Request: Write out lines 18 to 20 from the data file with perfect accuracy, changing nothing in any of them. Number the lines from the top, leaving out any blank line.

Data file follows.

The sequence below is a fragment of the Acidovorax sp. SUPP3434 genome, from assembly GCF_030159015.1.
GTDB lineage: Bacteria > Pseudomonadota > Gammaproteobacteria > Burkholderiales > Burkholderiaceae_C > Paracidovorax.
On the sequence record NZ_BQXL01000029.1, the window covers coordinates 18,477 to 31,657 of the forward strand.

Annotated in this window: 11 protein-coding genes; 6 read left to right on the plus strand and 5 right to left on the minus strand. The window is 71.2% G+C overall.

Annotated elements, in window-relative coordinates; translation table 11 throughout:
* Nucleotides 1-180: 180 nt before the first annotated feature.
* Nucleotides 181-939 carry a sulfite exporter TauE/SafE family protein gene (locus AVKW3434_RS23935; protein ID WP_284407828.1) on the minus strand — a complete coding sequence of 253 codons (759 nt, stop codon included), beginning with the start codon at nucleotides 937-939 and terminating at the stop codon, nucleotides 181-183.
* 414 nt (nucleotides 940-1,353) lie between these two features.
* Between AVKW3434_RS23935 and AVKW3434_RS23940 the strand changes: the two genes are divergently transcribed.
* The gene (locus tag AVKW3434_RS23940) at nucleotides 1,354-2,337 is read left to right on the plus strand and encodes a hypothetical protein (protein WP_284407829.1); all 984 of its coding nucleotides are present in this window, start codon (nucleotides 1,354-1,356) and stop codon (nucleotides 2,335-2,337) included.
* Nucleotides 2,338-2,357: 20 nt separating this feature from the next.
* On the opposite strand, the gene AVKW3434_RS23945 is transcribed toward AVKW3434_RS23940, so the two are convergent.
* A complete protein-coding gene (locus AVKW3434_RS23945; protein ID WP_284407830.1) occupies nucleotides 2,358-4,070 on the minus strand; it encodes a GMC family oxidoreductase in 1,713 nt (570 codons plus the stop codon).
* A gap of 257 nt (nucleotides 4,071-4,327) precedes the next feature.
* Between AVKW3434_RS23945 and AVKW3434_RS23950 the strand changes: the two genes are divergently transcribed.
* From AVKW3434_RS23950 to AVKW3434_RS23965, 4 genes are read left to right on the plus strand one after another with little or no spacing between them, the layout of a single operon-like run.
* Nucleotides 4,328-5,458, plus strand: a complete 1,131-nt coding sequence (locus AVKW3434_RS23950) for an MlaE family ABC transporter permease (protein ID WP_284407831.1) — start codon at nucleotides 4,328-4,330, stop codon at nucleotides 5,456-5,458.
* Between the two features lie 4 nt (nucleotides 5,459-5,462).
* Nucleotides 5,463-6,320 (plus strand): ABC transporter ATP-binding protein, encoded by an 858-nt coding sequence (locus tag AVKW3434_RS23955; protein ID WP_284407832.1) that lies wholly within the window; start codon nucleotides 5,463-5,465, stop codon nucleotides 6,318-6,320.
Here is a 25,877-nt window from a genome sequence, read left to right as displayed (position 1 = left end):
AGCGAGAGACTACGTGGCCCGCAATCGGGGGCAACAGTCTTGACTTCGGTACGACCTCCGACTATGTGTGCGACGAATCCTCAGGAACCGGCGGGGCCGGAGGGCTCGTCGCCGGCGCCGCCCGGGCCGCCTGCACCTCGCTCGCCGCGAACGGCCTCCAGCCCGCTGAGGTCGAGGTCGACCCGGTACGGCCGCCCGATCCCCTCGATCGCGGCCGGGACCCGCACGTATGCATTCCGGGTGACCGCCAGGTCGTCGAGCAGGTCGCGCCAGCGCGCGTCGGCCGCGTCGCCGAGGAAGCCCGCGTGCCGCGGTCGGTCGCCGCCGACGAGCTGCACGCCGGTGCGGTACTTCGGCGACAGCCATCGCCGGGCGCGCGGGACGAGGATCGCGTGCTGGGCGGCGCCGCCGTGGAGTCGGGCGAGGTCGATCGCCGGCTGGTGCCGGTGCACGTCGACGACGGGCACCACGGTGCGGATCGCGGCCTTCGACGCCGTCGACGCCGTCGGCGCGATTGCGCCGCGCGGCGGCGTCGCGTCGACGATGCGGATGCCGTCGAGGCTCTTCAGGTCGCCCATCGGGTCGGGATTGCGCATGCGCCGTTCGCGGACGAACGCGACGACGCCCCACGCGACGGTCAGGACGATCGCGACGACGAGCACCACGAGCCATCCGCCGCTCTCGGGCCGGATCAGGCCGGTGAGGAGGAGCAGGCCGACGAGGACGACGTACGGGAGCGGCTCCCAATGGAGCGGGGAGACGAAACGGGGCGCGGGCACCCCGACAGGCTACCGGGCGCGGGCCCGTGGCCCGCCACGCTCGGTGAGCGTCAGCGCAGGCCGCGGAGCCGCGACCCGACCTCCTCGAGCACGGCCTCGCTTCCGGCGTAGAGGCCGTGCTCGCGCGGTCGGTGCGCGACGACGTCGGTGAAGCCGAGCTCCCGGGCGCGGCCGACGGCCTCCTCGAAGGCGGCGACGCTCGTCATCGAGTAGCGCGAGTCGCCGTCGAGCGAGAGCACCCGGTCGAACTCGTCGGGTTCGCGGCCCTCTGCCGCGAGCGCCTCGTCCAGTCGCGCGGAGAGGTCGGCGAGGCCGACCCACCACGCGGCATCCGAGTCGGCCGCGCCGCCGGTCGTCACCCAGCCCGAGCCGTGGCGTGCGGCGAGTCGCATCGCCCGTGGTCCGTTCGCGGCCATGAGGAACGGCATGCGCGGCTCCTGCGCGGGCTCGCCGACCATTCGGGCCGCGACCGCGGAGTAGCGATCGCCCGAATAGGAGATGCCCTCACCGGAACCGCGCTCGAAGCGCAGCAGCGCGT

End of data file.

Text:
* Between the two features lie 4 nt (nucleotides 5,459-5,462).
* Nucleotides 5,463-6,320 (plus strand): ABC transporter ATP-binding protein, encoded by an 858-nt coding sequence (locus tag AVKW3434_RS23955; protein ID WP_284407832.1) that lies wholly within the window; start codon nucleotides 5,463-5,465, stop codon nucleotides 6,318-6,320.
Here is a 25,877-nt window from a genome sequence, read left to right as displayed (position 1 = left end):